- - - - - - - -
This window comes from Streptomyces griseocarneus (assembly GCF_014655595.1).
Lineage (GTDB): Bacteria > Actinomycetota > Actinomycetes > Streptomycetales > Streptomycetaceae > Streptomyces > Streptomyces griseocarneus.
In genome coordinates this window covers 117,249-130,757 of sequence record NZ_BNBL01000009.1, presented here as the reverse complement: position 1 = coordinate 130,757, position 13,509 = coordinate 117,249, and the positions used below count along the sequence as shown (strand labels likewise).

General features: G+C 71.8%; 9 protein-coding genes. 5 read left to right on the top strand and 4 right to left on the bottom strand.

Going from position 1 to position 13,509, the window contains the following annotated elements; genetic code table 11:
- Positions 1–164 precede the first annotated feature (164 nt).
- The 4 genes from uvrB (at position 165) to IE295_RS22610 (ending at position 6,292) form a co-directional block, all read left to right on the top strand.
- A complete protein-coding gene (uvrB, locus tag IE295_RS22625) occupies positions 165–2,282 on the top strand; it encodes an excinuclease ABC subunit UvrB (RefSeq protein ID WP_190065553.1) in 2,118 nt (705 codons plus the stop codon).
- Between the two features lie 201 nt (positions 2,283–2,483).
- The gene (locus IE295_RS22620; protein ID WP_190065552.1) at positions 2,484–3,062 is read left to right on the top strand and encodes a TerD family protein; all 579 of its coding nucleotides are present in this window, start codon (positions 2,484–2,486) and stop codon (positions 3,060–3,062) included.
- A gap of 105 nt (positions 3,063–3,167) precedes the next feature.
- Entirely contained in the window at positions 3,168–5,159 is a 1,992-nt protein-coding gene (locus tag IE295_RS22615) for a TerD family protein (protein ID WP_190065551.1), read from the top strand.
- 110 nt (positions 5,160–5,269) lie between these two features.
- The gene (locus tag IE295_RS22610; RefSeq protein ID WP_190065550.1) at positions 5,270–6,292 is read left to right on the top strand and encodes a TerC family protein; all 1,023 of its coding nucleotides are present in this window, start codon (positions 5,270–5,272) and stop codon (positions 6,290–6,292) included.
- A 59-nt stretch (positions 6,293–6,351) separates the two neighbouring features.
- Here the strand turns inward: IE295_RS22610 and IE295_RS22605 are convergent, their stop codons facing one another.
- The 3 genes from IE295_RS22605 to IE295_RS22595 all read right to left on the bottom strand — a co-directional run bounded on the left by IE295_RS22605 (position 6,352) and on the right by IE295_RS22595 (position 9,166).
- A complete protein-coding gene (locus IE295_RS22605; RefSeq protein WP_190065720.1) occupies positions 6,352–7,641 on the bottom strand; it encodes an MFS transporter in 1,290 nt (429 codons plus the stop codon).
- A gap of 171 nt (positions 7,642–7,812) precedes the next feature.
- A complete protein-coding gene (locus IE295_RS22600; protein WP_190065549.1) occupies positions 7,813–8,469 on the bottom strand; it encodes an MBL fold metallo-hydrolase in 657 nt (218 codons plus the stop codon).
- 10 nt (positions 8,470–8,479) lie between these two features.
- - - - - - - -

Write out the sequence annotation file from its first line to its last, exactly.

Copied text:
This window comes from Streptomyces griseocarneus (assembly GCF_014655595.1).
Lineage (GTDB): Bacteria > Actinomycetota > Actinomycetes > Streptomycetales > Streptomycetaceae > Streptomyces > Streptomyces griseocarneus.
In genome coordinates this window covers 117,249-130,757 of sequence record NZ_BNBL01000009.1, presented here as the reverse complement: position 1 = coordinate 130,757, position 13,509 = coordinate 117,249, and the positions used below count along the sequence as shown (strand labels likewise).

General features: G+C 71.8%; 9 protein-coding genes. 5 read left to right on the top strand and 4 right to left on the bottom strand.

Going from position 1 to position 13,509, the window contains the following annotated elements; genetic code table 11:
- Positions 1–164 precede the first annotated feature (164 nt).
- The 4 genes from uvrB (at position 165) to IE295_RS22610 (ending at position 6,292) form a co-directional block, all read left to right on the top strand.
- A complete protein-coding gene (uvrB, locus tag IE295_RS22625) occupies positions 165–2,282 on the top strand; it encodes an excinuclease ABC subunit UvrB (RefSeq protein ID WP_190065553.1) in 2,118 nt (705 codons plus the stop codon).
- Between the two features lie 201 nt (positions 2,283–2,483).
- The gene (locus IE295_RS22620; protein ID WP_190065552.1) at positions 2,484–3,062 is read left to right on the top strand and encodes a TerD family protein; all 579 of its coding nucleotides are present in this window, start codon (positions 2,484–2,486) and stop codon (positions 3,060–3,062) included.
- A gap of 105 nt (positions 3,063–3,167) precedes the next feature.
- Entirely contained in the window at positions 3,168–5,159 is a 1,992-nt protein-coding gene (locus tag IE295_RS22615) for a TerD family protein (protein ID WP_190065551.1), read from the top strand.
- 110 nt (positions 5,160–5,269) lie between these two features.
- The gene (locus tag IE295_RS22610; RefSeq protein ID WP_190065550.1) at positions 5,270–6,292 is read left to right on the top strand and encodes a TerC family protein; all 1,023 of its coding nucleotides are present in this window, start codon (positions 5,270–5,272) and stop codon (positions 6,290–6,292) included.
- A 59-nt stretch (positions 6,293–6,351) separates the two neighbouring features.
- Here the strand turns inward: IE295_RS22610 and IE295_RS22605 are convergent, their stop codons facing one another.
- The 3 genes from IE295_RS22605 to IE295_RS22595 all read right to left on the bottom strand — a co-directional run bounded on the left by IE295_RS22605 (position 6,352) and on the right by IE295_RS22595 (position 9,166).
- A complete protein-coding gene (locus IE295_RS22605; RefSeq protein WP_190065720.1) occupies positions 6,352–7,641 on the bottom strand; it encodes an MFS transporter in 1,290 nt (429 codons plus the stop codon).
- A gap of 171 nt (positions 7,642–7,812) precedes the next feature.
- A complete protein-coding gene (locus IE295_RS22600; protein WP_190065549.1) occupies positions 7,813–8,469 on the bottom strand; it encodes an MBL fold metallo-hydrolase in 657 nt (218 codons plus the stop codon).
- 10 nt (positions 8,470–8,479) lie between these two features.